Similarly during the period 1909-1910 the design of racing cars underwent a major change. Designers found that cars could be made smaller but yet faster, and the giant engines developed under the earlier Bore-Limitation regulations could be beaten by smaller faster running power units. Higher engine speed was substituted for long stroke. Lighter valve gear and semi-spherical combustion chambers were made possible by the use of twin overhead camshafts. Four valves per cylinder gave improved volumetric efficiency. Ball and roller bearings enabled shorter and stiffer crankshafts to be used. Dry sump lubrication was developed so that bearings were able to stand up to higher rotational speeds for prolonged periods. Shaft drive finally ousted chains for road racing and four-wheel brakes were used by more than one constructor in the 1914 Grand Prix. “Wind cutting” bodies and long tails showed that designers were beginning to be conscious of aerodynamics. With the reduction in engine size a great saving in weight was gained that made the cars easier to handle and lighter on tyres. The Rudge Whitworth detachable wheel emerged almost in the form we know it to-day to speed up wheel changes and, before “The Great War” put a stop to motor racing for some years, we see for the first time the tactical control of a Grand Prix team by a chef d’equipe signalling his orders from the pits.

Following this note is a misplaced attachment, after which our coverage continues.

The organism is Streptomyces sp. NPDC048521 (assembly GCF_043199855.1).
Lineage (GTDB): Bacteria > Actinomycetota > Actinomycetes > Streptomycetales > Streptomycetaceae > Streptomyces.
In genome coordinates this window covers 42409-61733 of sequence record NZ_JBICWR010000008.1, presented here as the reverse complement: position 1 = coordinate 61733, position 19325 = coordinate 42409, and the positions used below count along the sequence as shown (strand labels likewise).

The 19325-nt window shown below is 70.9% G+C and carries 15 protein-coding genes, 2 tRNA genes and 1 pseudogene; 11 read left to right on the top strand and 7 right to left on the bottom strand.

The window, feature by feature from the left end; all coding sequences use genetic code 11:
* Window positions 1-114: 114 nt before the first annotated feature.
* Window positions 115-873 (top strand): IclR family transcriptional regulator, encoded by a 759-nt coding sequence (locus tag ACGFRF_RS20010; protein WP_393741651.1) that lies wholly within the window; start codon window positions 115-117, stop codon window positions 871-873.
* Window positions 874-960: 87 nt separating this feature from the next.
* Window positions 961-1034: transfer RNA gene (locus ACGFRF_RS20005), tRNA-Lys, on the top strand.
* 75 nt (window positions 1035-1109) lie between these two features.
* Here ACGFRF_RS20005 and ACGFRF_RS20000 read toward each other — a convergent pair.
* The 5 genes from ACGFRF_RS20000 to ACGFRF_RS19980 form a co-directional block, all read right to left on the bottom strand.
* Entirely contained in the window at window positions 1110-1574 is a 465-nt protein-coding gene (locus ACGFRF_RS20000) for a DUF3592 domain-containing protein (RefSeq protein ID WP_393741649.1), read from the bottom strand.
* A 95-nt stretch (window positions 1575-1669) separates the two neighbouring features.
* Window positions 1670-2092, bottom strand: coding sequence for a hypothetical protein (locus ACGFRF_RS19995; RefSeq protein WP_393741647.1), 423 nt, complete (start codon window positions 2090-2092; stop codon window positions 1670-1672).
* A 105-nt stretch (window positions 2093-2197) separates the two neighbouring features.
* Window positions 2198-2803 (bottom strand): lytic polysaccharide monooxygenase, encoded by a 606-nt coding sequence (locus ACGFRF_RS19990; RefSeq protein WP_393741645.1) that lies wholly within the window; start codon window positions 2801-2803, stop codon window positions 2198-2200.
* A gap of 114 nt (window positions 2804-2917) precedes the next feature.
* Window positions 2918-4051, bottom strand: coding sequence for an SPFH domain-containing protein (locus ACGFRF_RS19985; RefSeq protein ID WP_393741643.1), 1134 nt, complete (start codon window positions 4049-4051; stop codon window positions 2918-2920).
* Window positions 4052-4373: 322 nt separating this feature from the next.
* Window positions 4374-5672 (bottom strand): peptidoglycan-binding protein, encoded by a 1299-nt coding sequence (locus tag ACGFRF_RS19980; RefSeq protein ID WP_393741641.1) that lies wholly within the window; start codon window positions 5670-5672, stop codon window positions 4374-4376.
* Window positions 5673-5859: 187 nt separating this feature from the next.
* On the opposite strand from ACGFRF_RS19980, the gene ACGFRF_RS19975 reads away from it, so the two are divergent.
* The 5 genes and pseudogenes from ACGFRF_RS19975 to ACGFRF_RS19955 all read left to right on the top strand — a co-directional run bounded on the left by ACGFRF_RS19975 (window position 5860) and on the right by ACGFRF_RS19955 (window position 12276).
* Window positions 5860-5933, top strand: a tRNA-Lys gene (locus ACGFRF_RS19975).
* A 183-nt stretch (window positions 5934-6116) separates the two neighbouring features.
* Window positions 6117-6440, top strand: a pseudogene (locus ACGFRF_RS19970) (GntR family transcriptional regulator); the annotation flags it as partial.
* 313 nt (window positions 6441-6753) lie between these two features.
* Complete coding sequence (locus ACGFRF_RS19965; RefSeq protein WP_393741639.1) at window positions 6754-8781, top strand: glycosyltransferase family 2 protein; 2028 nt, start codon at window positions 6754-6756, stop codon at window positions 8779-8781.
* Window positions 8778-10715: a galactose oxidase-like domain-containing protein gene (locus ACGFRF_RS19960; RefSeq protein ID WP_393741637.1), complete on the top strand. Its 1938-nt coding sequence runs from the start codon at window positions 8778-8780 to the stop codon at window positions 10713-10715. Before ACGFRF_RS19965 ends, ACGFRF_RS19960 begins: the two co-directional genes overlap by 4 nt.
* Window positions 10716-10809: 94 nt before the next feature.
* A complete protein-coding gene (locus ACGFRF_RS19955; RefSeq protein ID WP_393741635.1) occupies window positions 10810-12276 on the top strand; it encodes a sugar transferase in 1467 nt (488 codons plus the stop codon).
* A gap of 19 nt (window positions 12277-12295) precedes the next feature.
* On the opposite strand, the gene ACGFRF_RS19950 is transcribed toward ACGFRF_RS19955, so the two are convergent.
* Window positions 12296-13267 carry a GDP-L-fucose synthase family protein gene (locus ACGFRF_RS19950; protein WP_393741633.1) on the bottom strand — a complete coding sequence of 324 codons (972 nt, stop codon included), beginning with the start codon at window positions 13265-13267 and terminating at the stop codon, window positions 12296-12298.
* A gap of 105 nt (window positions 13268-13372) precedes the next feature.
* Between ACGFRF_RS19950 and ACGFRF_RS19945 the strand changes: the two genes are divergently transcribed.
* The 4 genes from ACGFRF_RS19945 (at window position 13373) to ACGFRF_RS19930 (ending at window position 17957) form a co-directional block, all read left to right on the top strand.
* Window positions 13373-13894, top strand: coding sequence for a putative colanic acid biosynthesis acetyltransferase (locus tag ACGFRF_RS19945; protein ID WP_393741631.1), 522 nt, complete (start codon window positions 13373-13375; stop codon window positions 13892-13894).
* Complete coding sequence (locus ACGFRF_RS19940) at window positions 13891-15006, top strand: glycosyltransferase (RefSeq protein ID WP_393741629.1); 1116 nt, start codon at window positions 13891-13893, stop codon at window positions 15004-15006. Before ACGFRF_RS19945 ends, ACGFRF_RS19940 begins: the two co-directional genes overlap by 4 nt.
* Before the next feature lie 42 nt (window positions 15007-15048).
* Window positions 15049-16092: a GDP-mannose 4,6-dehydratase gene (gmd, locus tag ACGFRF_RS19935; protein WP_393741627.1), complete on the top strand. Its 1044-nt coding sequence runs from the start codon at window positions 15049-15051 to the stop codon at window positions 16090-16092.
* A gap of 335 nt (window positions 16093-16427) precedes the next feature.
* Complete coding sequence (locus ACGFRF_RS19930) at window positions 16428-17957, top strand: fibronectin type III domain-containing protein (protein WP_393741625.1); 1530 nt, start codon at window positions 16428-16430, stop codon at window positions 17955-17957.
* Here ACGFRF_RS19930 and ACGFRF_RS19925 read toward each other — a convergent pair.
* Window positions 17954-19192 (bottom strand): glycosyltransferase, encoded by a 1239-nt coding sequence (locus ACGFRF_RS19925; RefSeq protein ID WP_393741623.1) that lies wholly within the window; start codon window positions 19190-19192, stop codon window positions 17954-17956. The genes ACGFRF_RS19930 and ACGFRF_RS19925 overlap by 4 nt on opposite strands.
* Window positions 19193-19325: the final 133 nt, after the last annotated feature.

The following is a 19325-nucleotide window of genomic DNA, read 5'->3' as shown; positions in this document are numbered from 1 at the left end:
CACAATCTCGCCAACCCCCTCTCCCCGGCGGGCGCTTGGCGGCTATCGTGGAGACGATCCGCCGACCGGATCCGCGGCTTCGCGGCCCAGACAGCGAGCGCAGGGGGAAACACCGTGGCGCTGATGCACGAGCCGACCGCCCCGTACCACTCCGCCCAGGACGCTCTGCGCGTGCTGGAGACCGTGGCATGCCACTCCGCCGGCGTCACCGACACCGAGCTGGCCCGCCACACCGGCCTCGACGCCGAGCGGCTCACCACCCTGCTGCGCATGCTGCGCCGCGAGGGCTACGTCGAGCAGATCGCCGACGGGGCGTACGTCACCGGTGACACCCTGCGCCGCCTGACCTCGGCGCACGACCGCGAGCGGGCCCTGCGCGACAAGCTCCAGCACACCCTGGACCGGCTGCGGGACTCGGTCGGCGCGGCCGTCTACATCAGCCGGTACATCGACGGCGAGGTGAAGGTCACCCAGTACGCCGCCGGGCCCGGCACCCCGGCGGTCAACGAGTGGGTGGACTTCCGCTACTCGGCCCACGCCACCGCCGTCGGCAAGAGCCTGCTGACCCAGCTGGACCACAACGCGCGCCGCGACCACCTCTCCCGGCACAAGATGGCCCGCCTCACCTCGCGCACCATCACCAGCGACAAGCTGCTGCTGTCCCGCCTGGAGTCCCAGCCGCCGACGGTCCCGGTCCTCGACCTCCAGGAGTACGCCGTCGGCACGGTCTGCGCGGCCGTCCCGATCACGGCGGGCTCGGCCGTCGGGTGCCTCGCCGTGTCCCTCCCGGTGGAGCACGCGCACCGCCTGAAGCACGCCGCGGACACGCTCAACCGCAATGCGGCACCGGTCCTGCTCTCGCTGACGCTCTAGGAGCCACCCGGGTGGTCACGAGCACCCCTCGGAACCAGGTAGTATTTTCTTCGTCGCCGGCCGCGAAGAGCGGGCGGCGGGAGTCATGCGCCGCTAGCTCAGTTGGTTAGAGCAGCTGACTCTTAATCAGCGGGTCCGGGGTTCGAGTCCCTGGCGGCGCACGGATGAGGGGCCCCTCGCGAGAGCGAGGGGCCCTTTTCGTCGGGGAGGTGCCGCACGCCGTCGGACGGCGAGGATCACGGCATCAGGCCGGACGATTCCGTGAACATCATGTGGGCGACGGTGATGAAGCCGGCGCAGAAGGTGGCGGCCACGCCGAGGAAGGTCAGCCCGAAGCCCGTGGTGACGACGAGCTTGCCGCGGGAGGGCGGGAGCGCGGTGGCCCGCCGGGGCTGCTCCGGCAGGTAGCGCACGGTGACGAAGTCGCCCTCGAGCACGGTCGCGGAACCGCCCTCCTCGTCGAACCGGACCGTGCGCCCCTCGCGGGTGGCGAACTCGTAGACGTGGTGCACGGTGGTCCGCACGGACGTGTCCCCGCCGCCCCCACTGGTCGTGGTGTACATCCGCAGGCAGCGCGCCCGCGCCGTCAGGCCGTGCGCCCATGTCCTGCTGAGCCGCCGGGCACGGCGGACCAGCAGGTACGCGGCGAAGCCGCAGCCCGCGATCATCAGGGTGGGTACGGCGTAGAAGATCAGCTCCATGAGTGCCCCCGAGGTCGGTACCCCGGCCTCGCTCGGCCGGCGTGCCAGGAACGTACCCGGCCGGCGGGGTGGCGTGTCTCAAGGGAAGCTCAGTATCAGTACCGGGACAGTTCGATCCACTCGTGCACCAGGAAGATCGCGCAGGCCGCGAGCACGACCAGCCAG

The first three years of the period under review saw a decline in the popularity of racing and little progress was made. Trade depression and the recollection of the Mercédès win in the Grand Prix of the previous year caused the principal French firms to agree not to produce special Grand Prix cars in 1909. As a result, the A.C.F. had to abandon their Grand Prix. In the Coupe de “l’Auto” race for voiturettes, Guippone’s successful Lion Peugeot (100 x 250 mm.) followed the lead set by Sizaire in previous years by using a single cylinder with a very long stroke. Three inlet valves, three exhaust valves and three plugs were provided. A two-cylinder Peugeot (80 x 192 mm.) was second. The highest placed car of anything like normal design was the four-cylinder (65 x 140-mm.) Hispano Suiza – a newcomer to racing. This voiturette race was the only event of any real importance that took place on the Continent in 1909.

Vauxhall and Singer were quietly developing small high-speed engines at Brooklands during 1910 and the 90 x 120-mm. Vauxhall achieved a speed of 100 m.p.h.

The supremacy of the single-cylinder engine for voiturette racing was again challenged by Hispano-Suiza in the 1910 Coupe de “l’Auto” with a long-stroke four-cylinder design (65 x 200 mm.), using a T-head. In spite of this apparent disadvantage, it was claimed that the engine gave 45 b.h.p. at 2,300 r.p.m. Shaft drive was used. Peugeot competed with a V-twin (80 x 280 mm.) with overhead inlet and horizontal exhaust valves. Final drive, as in the previous year, was by chain. The Hispano-Suiza won the race, scoring the first Coupe de “l’Auto” victory for a comparatively normal four-cylinder car. Hitherto the freak ultralong-stroke singles had been invincible.